Vaccines are Safe and Effective and Prevent COVID-19 Illness
(SANTA BARBARA, Calif.) – The Centers for Disease Control (CDC) Advisory Committee on Immunization Practices (ACIP) met yesterday, June 23, to discuss the latest data on reports of mild cases of inflammation of the heart muscle and surrounding tissue following COVID-19 vaccination among younger people. The ACIP provides advice and guidance to the Director of the CDC regarding use of vaccines for control of vaccine-preventable diseases within the United States population. Conclusion of yesterday’s meeting was that the vaccines are safe and effective, and prevent COVID-19 illness.
“As a health care professional and parent, I understand and support the interest that many have in the safety of the COVID-19 vaccines, especially among younger people,” said Van Do-Reynoso, Director, Santa Barbara County Public Health Department. “I strongly encourage everyone age 12 and older who are eligible, to get vaccinated as the benefits far outweigh evidence of adverse effects.”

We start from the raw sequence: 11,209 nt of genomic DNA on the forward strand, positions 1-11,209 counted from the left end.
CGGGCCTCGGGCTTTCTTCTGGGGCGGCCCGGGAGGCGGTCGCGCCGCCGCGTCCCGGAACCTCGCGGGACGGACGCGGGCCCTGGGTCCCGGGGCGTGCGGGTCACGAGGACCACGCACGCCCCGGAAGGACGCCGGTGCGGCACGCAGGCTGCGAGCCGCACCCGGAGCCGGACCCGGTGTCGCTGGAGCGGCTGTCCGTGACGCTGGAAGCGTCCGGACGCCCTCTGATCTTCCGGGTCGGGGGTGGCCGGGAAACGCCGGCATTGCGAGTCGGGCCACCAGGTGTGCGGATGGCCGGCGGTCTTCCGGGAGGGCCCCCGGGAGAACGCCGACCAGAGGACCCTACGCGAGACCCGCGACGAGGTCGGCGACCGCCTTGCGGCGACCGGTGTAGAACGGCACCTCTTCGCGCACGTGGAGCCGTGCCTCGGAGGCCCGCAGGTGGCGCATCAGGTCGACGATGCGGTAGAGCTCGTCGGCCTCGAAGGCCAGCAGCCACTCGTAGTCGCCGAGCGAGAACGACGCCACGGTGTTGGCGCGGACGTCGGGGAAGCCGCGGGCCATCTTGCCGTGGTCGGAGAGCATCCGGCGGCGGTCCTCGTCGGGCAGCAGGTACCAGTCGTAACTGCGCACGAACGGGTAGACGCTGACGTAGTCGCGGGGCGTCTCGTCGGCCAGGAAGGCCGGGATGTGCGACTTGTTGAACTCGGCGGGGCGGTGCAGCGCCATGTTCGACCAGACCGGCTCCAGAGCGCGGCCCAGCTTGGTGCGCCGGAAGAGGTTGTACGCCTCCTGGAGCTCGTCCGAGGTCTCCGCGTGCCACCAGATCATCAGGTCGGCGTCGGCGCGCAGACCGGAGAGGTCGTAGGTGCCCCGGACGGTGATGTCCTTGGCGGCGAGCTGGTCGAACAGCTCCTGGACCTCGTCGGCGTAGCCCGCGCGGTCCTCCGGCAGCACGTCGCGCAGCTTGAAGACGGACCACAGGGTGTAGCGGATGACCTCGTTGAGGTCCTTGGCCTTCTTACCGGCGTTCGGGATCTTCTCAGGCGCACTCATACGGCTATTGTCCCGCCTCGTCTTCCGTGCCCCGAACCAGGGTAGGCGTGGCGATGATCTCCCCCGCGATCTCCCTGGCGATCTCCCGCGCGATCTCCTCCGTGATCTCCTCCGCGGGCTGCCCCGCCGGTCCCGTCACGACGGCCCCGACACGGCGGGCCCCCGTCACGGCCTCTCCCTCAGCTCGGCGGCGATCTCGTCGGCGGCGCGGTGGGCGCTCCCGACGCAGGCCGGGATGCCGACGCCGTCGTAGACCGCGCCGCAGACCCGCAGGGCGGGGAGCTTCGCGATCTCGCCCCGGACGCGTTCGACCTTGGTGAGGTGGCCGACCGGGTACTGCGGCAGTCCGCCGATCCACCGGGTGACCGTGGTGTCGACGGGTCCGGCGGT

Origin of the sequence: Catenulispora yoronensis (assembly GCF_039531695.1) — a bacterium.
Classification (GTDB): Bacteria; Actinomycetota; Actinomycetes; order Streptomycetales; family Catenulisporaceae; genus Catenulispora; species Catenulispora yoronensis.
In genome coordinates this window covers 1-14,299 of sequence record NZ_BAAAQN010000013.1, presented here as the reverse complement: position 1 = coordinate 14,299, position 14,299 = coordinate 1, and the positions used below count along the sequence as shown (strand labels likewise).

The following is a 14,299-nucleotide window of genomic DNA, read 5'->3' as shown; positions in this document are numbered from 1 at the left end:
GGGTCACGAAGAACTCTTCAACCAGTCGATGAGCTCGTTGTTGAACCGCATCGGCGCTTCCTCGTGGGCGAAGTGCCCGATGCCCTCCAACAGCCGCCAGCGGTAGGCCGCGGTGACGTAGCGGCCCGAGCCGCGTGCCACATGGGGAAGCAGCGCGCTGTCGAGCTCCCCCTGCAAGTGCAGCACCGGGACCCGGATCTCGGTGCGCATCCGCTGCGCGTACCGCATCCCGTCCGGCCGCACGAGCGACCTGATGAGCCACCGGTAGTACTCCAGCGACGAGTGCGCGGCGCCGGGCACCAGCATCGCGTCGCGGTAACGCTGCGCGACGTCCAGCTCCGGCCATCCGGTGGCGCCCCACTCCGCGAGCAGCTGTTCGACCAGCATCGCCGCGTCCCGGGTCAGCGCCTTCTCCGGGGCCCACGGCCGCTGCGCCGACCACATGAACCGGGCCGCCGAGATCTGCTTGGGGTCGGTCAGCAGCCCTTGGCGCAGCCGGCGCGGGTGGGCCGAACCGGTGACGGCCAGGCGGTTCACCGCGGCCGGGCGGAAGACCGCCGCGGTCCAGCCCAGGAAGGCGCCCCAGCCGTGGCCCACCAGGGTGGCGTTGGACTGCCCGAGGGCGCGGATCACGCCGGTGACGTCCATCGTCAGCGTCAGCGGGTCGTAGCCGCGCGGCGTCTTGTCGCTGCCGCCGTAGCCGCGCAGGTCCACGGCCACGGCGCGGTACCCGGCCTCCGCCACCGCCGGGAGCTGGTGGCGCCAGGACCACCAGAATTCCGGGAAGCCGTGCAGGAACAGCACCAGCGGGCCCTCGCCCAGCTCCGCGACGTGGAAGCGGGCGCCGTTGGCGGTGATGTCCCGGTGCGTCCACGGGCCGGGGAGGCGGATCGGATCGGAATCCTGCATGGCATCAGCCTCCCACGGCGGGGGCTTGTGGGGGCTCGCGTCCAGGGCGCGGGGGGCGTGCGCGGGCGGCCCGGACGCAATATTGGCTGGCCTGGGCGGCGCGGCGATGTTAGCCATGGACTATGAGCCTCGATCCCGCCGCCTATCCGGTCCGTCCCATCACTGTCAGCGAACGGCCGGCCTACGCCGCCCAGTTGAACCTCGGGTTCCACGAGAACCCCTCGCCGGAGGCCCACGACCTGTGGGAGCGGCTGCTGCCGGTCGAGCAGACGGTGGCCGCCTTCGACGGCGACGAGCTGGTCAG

Dr. Henning Ansorg, Public Health Officer for Santa Barbara County stated, “This is an extremely rare side effect, and only an exceedingly small number of people could experience it after vaccination. Most cases are mild and have a full recovery with minimal treatment. The vaccines are safe and effective and prevent the spread of COVID-19, especially with the Delta variant increasing in its spread among young people. The risk of suffering COVID-related heart disease if unvaccinated is far greater than experiencing side effects from the vaccine.”
Getting vaccinated is the best way to protect yourself, your loved ones, your community and to allow Santa Barbara County to return to more normal lifestyles as quickly and safely as possible.
For more information on the vaccine and how to schedule an appointment, visit: publichealthsbc.org/vaccine/
2-1-1 Call Center: Dial 211 if calling from within the county; or call (800) 400-1572 if calling from outside the area.
Community Wellness Team Information and Referral Line: (805) 364-2750